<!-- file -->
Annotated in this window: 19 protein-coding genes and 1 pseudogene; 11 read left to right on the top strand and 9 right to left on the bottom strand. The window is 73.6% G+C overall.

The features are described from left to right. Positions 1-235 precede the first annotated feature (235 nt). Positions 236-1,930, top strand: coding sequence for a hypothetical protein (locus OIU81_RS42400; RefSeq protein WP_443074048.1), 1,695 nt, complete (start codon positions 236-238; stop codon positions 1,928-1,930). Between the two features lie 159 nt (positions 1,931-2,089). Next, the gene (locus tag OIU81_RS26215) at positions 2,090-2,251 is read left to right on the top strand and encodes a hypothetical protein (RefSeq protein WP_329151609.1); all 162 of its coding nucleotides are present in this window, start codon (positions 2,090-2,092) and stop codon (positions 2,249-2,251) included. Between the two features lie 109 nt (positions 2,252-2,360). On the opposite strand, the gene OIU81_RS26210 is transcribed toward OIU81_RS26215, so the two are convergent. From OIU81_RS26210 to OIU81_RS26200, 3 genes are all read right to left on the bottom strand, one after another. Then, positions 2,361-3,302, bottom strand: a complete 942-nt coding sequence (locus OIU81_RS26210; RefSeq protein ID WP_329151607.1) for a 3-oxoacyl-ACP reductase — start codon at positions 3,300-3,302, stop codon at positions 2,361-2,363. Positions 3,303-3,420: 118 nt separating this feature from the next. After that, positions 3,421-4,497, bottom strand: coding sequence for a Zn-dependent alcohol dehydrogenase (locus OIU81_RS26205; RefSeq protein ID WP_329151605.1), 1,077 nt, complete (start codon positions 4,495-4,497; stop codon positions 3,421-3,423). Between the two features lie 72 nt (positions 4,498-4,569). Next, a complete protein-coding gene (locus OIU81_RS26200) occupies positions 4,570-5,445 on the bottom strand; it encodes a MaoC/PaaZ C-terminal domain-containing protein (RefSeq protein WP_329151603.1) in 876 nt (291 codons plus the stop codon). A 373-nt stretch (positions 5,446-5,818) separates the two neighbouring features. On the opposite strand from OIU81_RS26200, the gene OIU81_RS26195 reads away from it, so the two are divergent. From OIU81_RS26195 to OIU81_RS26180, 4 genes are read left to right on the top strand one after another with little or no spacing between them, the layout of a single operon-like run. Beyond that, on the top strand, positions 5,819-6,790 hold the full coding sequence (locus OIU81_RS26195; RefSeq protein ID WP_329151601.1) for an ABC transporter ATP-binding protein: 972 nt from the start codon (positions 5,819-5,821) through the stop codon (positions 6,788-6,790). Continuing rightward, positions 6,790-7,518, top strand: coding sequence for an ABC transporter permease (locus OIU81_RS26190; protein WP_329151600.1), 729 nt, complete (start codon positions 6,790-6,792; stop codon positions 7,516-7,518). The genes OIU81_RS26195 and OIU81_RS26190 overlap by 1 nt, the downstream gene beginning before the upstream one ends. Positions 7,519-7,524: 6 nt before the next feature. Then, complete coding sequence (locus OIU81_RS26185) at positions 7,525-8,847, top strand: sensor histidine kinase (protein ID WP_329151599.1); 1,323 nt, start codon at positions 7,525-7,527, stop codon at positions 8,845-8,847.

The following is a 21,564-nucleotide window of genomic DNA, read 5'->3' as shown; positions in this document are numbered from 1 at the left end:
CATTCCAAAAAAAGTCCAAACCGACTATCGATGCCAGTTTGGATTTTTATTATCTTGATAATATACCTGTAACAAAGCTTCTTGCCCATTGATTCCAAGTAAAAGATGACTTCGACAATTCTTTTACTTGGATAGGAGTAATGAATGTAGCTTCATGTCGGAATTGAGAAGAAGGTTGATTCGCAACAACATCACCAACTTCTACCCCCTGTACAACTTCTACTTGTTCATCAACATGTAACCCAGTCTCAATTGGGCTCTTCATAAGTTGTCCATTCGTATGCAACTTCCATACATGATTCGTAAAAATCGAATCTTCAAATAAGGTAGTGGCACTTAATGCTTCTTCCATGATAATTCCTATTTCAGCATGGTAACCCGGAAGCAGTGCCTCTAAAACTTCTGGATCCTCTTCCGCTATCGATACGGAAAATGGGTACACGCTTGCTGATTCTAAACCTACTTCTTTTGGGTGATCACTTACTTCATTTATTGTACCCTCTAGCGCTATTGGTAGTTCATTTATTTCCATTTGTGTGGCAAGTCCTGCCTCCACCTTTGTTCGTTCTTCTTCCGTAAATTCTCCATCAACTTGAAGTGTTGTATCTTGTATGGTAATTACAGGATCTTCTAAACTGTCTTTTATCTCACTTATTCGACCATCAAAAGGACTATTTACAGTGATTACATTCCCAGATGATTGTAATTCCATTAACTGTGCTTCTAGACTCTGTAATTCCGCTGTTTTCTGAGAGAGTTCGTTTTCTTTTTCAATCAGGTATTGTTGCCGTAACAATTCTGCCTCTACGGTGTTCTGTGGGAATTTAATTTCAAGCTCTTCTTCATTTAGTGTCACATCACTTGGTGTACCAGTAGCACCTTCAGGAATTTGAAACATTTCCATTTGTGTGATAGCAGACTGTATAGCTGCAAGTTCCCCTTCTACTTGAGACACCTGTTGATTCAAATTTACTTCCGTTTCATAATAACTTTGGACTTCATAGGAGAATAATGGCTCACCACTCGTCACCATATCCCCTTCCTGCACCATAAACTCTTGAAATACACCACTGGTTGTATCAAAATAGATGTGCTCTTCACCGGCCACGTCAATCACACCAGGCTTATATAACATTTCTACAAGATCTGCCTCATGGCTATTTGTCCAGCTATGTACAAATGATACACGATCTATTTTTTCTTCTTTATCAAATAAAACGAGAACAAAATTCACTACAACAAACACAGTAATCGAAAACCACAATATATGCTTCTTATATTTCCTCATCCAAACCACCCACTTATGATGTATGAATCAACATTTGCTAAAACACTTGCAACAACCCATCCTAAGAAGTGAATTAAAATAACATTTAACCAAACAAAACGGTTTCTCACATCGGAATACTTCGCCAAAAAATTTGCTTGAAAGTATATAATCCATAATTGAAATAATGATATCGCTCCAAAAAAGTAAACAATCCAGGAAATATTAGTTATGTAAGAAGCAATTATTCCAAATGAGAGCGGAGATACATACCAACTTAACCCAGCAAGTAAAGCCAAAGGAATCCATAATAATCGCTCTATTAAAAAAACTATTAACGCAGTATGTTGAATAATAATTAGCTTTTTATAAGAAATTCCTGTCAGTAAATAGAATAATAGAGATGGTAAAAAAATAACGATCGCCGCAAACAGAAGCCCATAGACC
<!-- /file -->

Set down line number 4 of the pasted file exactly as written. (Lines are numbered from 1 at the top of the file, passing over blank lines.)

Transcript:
CATTCCAAAAAAAGTCCAAACCGACTATCGATGCCAGTTTGGATTTTTATTATCTTGATAATATACCTGTAACAAAGCTTCTTGCCCATTGATTCCAAGTAAAAGATGACTTCGACAATTCTTTTACTTGGATAGGAGTAATGAATGTAGCTTCATGTCGGAATTGAGAAGAAGGTTGATTCGCAACAACATCACCAACTTCTACCCCCTGTACAACTTCTACTTGTTCATCAACATGTAACCCAGTCTCAATTGGGCTCTTCATAAGTTGTCCATTCGTATGCAACTTCCATACATGATTCGTAAAAATCGAATCTTCAAATAAGGTAGTGGCACTTAATGCTTCTTCCATGATAATTCCTATTTCAGCATGGTAACCCGGAAGCAGTGCCTCTAAAACTTCTGGATCCTCTTCCGCTATCGATACGGAAAATGGGTACACGCTTGCTGATTCTAAACCTACTTCTTTTGGGTGATCACTTACTTCATTTATTGTACCCTCTAGCGCTATTGGTAGTTCATTTATTTCCATTTGTGTGGCAAGTCCTGCCTCCACCTTTGTTCGTTCTTCTTCCGTAAATTCTCCATCAACTTGAAGTGTTGTATCTTGTATGGTAATTACAGGATCTTCTAAACTGTCTTTTATCTCACTTATTCGACCATCAAAAGGACTATTTACAGTGATTACATTCCCAGATGATTGTAATTCCATTAACTGTGCTTCTAGACTCTGTAATTCCGCTGTTTTCTGAGAGAGTTCGTTTTCTTTTTCAATCAGGTATTGTTGCCGTAACAATTCTGCCTCTACGGTGTTCTGTGGGAATTTAATTTCAAGCTCTTCTTCATTTAGTGTCACATCACTTGGTGTACCAGTAGCACCTTCAGGAATTTGAAACATTTCCATTTGTGTGATAGCAGACTGTATAGCTGCAAGTTCCCCTTCTACTTGAGACACCTGTTGATTCAAATTTACTTCCGTTTCATAATAACTTTGGACTTCATAGGAGAATAATGGCTCACCACTCGTCACCATATCCCCTTCCTGCACCATAAACTCTTGAAATACACCACTGGTTGTATCAAAATAGATGTGCTCTTCACCGGCCACGTCAATCACACCAGGCTTATATAACATTTCTACAAGATCTGCCTCATGGCTATTTGTCCAGCTATGTACAAATGATACACGATCTATTTTTTCTTCTTTATCAAATAAAACGAGAACAAAATTCACTACAACAAACACAGTAATCGAAAACCACAATATATGCTTCTTATATTTCCTCATCCAAACCACCCACTTATGATGTATGAATCAACATTTGCTAAAACACTTGCAACAACCCATCCTAAGAAGTGAATTAAAATAACATTTAACCAAACAAAACGGTTTCTCACATCGGAATACTTCGCCAAAAAATTTGCTTGAAAGTATATAATCCATAATTGAAATAATGATATCGCTCCAAAAAAGTAAACAATCCAGGAAATATTAGTTATGTAAGAAGCAATTATTCCAAATGAGAGCGGAGATACATACCAACTTAACCCAGCAAGTAAAGCCAAAGGAATCCATAATAATCGCTCTATTAAAAAAACTATTAACGCAGTATGTTGAATAATAATTAGCTTTTTATAAGAAATTCCTGTCAGTAAATAGAATAATAGAGATGGTAAAAAAATAACGATCGCCGCAAACAGAAGCCCATAGACC